This isn't a particularly interesting story, but for some reason I feel like sharing it. I had my flashdrive with me at the Peace Corps office in Bamako working on getting some funding for a project. I'd finished my work, slipped the device in my bag, and took a 10 minute walk to a restaurant. On arrival, I discovered I'd lost my thumb drive... the pocket of my Malian sewn purse had a hole in it. The loss of the bit of work I had on it didn’t cause me too much distress. There were a few reflections on my experience in Madagascar (where I only had access to a computer every month or so). The bulk of the material was just a window for venting during my ‘deaf mute’ months in Mali (where I’ve had much more access to computers). Nonetheless, the loss of 50 pages or more of personal journaling from this whole Peace Corps experience was devastating.
I retraced my steps, covering the 1km dirt and paved road route with no result. In shock, I sat down and I explained my situation to a guy selling phone chargers. He immediately grabbed his ‘moto’ (scooter) and started searching for it. Meanwhile, a taxi driver walked the route with me again. The guy with the moto stopped at every group of people along the way asking if they had seen it. I even enlisted a group of garibou (Muslim beggar chlidren) to look for it, promising a monetary award. They usually belong to a madrasa, but spend most of the day going around reciting or singing Koranic verses and accepting change dropped into an old tomato paste can strung around their arms.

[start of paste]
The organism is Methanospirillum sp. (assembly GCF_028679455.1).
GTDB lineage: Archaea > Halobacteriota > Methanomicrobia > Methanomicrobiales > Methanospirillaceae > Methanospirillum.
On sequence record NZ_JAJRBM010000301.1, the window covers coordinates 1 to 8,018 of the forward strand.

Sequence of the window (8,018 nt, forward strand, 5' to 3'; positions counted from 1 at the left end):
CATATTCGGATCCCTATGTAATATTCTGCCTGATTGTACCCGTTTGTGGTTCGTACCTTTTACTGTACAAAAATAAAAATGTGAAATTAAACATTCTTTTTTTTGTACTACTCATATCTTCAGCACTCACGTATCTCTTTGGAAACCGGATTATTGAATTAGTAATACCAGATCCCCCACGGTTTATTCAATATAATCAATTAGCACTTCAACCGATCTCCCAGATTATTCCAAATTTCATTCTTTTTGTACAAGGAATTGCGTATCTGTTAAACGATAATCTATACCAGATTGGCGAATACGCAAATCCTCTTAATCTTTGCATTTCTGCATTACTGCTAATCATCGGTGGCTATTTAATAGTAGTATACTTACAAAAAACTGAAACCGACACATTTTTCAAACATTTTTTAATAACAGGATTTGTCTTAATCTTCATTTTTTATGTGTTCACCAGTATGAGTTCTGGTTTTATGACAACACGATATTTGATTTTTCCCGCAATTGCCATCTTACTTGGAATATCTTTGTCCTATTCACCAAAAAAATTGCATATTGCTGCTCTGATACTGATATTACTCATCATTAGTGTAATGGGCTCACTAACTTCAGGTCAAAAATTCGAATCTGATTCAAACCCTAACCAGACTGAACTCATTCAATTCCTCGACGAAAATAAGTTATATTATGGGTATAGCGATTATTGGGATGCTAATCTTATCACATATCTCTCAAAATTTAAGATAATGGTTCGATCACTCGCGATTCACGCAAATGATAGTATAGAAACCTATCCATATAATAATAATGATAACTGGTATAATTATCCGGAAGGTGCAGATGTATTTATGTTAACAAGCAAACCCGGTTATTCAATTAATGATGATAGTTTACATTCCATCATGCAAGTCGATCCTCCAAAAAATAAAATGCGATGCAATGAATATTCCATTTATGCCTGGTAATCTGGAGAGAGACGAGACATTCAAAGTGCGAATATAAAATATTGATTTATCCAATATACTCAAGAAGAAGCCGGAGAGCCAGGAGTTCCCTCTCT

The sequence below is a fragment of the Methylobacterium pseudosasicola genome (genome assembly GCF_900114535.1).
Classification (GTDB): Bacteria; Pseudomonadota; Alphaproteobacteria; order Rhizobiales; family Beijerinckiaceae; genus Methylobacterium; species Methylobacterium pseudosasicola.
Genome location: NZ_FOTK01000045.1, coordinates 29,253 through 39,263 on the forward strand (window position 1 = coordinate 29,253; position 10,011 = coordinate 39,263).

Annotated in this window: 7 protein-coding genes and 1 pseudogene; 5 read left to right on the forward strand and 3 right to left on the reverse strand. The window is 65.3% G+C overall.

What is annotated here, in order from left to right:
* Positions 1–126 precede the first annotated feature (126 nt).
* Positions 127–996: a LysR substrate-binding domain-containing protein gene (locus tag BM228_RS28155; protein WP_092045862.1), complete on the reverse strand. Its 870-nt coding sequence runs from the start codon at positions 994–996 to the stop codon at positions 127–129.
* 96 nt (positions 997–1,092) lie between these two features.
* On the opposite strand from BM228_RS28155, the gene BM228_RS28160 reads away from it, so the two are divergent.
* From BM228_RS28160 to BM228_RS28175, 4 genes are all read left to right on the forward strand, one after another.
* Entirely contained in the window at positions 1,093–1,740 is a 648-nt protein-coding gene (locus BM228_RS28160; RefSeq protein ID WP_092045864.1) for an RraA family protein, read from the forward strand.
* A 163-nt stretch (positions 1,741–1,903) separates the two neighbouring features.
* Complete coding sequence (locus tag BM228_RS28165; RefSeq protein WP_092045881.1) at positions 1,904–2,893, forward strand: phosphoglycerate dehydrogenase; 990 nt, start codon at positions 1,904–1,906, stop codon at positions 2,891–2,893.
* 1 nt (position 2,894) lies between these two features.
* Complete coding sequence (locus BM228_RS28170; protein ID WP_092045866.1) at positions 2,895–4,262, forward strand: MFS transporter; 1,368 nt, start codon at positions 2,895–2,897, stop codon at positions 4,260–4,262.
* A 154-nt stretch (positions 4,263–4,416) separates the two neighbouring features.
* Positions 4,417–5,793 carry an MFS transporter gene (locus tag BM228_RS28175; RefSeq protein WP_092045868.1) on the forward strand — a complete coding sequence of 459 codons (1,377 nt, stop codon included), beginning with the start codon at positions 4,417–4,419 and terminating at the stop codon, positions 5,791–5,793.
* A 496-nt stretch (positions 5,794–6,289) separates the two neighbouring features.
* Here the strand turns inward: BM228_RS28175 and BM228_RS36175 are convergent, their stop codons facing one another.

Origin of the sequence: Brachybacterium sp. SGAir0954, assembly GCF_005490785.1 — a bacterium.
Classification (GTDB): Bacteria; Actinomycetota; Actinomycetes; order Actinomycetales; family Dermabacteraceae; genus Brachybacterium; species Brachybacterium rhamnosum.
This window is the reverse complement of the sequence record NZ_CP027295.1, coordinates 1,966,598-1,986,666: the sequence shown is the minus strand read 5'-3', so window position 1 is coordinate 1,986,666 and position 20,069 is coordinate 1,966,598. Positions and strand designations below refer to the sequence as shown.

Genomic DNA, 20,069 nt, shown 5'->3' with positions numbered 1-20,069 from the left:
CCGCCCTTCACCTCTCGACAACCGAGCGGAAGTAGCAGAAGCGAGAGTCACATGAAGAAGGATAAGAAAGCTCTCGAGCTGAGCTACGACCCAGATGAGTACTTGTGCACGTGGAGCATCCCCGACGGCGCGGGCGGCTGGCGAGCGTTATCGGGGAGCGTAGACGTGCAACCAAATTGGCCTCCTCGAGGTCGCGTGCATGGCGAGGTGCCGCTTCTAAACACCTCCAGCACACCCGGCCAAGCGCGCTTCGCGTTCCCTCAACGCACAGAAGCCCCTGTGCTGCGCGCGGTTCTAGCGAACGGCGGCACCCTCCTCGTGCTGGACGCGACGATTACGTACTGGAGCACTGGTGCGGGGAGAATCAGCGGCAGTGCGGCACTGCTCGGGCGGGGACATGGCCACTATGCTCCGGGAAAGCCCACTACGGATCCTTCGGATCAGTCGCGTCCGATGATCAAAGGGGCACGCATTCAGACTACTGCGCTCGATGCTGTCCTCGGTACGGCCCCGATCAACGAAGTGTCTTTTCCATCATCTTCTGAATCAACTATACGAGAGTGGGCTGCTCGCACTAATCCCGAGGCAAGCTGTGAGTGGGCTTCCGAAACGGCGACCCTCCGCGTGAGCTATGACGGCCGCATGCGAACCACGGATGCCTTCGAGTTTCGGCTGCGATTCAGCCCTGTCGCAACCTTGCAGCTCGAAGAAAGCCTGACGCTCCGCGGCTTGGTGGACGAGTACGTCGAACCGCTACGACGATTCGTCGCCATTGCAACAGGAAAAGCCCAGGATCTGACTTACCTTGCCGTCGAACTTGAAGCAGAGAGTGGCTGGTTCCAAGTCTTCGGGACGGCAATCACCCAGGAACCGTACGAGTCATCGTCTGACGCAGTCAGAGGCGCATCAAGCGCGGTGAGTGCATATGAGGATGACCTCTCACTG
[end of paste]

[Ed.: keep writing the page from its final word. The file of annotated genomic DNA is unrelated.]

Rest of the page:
After another hour, I resigned myself officially of the fruitless search. I had really given up the moment I’d discovered it lost…thinking ‘needle in a haystack.’ But, I thought I should at least put an honest effort towards a search because of what the contents meant to me. I gave my number to the guy with the moto and left to mope in privacy.
The following day, less than 24 hours later, I receive a phone call from the guy telling me he knows somebody that found something, and it might be my thumbdrive. I met him an hour later, he called the guy, who turns up on moto with the so-desired item. I was ecstatic and slipped the guy some money as a thank you. He looked at me blankly and then asked for my number. But, the original phone charger guy who really did the leg work would not accept anything from me. He simply said to me, ‘no, no, no, you see…you greet and chat with the people and they will help you with anything.’ And this is why I love Mali. Because absolute strangers will go to great lengths to help you out for nothing in return, and they’ll have the patience for you, they’ll give you the time of day, even when you’re stumbling along in a nearly incomprehensible jumble of French and Bambara.